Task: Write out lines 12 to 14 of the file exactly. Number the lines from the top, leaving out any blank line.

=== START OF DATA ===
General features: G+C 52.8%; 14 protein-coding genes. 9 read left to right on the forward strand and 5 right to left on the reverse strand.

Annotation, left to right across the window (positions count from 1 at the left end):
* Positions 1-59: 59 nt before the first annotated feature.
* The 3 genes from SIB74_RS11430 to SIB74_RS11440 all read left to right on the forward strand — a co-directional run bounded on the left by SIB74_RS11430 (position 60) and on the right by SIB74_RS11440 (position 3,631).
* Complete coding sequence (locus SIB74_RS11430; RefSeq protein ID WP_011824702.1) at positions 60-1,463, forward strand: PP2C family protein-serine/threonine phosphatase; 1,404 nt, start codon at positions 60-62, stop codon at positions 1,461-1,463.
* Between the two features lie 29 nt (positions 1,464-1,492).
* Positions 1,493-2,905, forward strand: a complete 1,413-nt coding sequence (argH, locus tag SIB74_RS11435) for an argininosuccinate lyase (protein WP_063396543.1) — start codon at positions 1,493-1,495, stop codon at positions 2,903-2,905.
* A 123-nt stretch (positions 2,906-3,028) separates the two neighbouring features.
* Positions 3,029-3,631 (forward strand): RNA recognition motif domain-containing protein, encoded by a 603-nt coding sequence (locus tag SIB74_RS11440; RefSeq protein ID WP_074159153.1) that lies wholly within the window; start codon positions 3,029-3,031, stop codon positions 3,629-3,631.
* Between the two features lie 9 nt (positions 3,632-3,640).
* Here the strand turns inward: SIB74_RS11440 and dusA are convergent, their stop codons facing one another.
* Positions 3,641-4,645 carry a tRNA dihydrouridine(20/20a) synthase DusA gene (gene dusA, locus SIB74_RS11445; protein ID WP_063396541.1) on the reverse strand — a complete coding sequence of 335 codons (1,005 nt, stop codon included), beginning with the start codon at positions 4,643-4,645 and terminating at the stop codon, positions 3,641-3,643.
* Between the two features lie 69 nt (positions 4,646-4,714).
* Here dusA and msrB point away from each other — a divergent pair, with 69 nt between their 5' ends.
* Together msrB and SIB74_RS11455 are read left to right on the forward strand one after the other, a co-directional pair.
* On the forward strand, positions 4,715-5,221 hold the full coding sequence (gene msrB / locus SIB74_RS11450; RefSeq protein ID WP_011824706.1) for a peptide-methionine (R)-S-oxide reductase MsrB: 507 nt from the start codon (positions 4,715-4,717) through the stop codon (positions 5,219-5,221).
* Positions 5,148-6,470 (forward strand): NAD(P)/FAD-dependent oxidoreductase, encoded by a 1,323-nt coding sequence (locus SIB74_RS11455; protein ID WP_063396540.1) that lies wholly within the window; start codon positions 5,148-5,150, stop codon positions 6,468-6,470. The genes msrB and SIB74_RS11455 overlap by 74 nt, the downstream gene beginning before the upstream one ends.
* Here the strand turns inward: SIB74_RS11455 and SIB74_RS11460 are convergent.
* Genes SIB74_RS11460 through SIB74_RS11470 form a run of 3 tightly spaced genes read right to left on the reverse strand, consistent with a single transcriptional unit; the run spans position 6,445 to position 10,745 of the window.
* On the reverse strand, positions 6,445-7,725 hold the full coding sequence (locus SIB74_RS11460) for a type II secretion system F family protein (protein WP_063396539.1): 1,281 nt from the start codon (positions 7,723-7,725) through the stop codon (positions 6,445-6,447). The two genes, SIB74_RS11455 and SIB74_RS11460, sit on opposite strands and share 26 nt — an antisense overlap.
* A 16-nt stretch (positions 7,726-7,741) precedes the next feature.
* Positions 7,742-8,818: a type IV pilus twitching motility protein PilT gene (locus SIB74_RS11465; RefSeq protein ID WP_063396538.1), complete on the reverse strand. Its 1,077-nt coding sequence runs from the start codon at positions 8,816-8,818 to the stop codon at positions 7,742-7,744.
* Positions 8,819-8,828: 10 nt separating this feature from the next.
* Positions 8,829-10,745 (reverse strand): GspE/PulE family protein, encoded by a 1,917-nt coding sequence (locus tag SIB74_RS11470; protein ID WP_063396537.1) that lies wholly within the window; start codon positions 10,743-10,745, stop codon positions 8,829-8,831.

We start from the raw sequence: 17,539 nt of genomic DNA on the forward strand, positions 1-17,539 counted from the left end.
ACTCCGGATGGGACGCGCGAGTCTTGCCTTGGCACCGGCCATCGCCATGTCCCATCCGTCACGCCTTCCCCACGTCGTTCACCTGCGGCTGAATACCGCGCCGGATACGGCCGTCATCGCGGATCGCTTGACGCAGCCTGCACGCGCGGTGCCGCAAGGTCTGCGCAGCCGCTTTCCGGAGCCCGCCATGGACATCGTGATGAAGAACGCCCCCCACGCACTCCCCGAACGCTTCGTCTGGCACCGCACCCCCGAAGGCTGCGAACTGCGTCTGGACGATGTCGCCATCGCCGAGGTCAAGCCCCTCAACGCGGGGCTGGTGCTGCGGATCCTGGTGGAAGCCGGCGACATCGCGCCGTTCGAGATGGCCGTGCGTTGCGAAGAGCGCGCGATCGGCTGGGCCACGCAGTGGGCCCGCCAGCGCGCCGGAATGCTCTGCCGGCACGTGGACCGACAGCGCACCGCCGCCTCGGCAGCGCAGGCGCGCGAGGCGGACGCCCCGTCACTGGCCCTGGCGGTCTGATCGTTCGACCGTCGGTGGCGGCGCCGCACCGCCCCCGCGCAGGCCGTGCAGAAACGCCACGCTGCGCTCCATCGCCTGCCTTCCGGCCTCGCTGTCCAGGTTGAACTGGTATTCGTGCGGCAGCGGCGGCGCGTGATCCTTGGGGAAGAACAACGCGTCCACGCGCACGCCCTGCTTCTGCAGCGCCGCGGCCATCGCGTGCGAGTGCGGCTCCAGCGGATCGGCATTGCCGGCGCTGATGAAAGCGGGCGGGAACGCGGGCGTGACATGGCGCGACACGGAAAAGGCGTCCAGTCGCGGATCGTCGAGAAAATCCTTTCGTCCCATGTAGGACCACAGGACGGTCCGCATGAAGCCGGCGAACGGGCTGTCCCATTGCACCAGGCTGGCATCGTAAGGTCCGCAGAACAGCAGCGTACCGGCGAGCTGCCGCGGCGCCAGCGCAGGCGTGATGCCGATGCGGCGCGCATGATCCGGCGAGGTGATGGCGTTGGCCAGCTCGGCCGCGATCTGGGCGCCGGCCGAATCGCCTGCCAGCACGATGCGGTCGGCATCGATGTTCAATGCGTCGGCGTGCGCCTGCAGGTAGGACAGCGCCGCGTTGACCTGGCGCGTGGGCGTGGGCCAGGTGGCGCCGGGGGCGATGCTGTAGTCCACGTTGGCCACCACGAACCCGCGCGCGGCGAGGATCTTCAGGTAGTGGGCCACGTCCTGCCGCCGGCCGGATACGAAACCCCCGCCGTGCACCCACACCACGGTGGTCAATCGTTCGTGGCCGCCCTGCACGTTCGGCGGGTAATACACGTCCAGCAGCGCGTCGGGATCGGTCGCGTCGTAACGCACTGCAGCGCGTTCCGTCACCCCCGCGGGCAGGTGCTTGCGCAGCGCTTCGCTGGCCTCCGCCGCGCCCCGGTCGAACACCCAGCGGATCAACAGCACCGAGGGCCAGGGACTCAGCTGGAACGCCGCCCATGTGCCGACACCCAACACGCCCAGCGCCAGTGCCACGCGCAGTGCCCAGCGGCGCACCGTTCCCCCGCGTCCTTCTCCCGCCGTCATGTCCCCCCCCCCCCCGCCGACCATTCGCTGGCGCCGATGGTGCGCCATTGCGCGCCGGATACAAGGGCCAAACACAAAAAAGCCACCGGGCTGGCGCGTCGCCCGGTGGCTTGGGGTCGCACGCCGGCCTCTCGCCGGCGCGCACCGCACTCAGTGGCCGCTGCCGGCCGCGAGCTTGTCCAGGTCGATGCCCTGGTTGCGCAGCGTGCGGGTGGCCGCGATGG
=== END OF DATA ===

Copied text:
* Positions 3,641-4,645 carry a tRNA dihydrouridine(20/20a) synthase DusA gene (gene dusA, locus SIB74_RS11445; protein ID WP_063396541.1) on the reverse strand — a complete coding sequence of 335 codons (1,005 nt, stop codon included), beginning with the start codon at positions 4,643-4,645 and terminating at the stop codon, positions 3,641-3,643.
* Between the two features lie 69 nt (positions 4,646-4,714).
* Here dusA and msrB point away from each other — a divergent pair, with 69 nt between their 5' ends.